As to the suggestion my discussion of Ken in itself is homophobic, I do not read him as gay because he is feminine. Rather, as I argue in the post and in my earlier comment, I suggest the film makes fun of him for being feminine, linking this to the suggestion he is “closeted.” In so doing, it allies misogyny with homophobia, suggesting being female or gay are faulty (and humorous) ways to be.

    I agree with Macieg that Pixar films have many strong female characters. My point was that, as of yet, they have no female protagonists. (I look forward to the film Brave noted by Lauren which is supposedly going to remedy this!) And, regarding my failure to consider Bonnie’s female toys (as admitted in my earlier comment), I was focusing on the “daycare toys” and did fail to include Dolly and the new female dinosaur. (I have asked the editor if we can update this in the post.)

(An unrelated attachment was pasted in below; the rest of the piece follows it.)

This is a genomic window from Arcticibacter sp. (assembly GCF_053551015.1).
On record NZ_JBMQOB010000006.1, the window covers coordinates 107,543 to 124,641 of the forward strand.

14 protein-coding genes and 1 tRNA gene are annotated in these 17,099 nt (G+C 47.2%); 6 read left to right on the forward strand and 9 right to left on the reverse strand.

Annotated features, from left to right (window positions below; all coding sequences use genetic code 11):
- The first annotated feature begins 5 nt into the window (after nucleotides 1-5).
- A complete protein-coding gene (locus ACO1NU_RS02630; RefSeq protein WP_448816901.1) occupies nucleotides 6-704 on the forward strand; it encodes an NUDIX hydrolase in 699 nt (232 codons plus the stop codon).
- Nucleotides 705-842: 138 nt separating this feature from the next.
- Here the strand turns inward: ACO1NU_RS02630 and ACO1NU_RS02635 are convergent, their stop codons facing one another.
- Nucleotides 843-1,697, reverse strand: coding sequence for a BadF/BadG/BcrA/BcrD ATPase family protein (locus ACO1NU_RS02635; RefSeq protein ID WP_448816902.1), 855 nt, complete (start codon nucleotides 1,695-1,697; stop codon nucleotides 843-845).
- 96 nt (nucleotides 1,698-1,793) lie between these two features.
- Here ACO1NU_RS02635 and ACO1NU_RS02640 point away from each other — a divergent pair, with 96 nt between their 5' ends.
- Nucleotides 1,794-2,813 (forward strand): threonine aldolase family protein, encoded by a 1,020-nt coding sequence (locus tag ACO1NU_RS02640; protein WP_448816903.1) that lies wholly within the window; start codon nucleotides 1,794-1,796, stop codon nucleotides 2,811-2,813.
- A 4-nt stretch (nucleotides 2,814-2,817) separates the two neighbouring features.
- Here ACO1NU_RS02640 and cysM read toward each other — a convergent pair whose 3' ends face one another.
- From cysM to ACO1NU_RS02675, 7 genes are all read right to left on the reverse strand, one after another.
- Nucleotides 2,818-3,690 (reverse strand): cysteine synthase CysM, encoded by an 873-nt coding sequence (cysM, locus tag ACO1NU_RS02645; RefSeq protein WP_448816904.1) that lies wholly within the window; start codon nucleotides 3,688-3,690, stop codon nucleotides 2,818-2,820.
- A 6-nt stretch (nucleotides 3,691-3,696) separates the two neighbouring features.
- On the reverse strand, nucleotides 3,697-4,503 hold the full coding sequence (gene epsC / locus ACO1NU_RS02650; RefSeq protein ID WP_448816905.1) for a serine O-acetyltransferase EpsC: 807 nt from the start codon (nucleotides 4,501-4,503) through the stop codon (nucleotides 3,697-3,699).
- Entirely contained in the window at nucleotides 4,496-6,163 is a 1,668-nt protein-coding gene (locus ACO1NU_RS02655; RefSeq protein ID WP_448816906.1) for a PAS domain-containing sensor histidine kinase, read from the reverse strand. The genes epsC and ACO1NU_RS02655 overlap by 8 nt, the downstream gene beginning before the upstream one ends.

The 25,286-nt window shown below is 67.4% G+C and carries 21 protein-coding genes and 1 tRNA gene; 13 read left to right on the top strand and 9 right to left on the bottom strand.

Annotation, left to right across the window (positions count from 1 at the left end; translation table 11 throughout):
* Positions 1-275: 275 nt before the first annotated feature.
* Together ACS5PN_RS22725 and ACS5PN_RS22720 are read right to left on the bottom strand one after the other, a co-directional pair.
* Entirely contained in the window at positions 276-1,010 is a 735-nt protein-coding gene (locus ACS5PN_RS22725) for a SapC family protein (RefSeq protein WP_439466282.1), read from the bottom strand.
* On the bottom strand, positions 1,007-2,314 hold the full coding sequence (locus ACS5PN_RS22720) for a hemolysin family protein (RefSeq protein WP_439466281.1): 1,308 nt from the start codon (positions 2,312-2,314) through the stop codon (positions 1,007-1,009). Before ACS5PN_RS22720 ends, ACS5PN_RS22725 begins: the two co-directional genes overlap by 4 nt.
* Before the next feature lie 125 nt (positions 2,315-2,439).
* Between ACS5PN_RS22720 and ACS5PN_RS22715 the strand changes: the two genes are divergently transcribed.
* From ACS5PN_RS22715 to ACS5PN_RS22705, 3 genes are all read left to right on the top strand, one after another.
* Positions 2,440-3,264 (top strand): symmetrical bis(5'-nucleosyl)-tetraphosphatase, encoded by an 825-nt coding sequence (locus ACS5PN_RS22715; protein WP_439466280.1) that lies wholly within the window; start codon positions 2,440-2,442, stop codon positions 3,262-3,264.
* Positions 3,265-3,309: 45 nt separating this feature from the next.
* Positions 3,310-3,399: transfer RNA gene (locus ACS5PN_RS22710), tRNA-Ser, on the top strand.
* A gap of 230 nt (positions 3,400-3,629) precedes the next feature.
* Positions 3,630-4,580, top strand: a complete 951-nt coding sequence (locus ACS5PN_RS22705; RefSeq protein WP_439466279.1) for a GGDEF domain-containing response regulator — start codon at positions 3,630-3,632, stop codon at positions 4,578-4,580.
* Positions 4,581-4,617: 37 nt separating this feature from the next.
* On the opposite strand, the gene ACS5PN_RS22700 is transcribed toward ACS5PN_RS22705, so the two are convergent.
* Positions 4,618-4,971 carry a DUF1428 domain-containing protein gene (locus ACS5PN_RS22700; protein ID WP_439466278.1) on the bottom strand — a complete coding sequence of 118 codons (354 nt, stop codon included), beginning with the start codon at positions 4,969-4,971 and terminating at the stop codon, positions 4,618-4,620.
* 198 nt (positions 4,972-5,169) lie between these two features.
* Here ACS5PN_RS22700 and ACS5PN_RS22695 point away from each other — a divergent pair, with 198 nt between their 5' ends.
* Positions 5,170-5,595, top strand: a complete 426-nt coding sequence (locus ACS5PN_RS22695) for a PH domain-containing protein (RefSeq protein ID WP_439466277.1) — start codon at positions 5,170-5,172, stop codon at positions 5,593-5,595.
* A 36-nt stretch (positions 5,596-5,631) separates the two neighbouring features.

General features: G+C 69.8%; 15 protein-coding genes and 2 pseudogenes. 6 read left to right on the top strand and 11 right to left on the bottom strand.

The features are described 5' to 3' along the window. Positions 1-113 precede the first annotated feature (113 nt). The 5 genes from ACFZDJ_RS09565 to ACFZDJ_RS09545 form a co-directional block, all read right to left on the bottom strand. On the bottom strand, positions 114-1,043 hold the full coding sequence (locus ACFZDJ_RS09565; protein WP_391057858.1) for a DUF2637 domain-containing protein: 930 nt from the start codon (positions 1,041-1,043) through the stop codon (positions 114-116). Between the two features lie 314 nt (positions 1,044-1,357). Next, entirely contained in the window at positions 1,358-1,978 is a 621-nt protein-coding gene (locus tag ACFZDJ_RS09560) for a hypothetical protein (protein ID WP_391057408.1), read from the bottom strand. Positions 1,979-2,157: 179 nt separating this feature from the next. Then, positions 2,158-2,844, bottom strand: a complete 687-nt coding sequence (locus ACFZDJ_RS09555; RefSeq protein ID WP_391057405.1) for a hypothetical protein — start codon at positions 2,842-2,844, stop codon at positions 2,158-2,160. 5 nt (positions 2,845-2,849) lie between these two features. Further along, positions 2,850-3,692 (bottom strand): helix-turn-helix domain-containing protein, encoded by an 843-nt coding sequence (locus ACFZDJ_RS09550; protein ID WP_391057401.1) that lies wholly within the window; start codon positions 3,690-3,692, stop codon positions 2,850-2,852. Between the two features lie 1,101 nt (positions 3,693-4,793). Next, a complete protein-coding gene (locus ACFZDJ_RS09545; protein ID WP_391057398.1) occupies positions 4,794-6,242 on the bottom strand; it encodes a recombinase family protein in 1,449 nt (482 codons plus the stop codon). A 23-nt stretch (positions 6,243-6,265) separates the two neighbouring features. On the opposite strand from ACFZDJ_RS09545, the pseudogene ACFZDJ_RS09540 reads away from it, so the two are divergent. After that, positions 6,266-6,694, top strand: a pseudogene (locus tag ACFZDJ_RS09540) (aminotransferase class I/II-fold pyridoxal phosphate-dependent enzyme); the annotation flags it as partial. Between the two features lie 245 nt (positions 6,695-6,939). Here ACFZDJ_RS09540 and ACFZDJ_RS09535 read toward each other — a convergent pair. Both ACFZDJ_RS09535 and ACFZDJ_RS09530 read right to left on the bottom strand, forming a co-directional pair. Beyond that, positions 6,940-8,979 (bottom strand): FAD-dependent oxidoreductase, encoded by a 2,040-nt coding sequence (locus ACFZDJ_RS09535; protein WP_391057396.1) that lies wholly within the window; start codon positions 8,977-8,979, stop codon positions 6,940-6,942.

Also, though many suggested I hated the movie, I noted it was funny, clever, and visually stunning. My daughter and I enjoyed it a great deal. We discussed it at length, noting the parts we liked as well as discussing those we didn’t. I don’t feel she (or I) needs to like every aspect of a film to enjoy the experience. In fact, isn’t part of raising kids to be media savvy cultural analysts sharing with them that texts are complex, that they are rarely entirely “good/bad” but rather a complex admixture of many things? Neither are they ever, if you ask this “feminist-lite” nitpicker ever “just entertainment.” Our films, (like all of our texts) reflect, construct, perpetuate, resist, promote, subvert, transgress, and/or uphold various ideologies and societal norms. This is why I find the sexism and homophobia that shapes the media generally (Pixar included) important to analyze. So no, I won’t “chill out.” And neither, I hope, will my daughter.

  2. tk2aday says:

    Yeah, see I would agree with this if it wasn’t for ther fact that Barbie, I’m pretty sure, violently assaults Ken and practically saves the day all by lonesome. I’m sure that this action doesn’t abide by the stereotypical perceptions of women.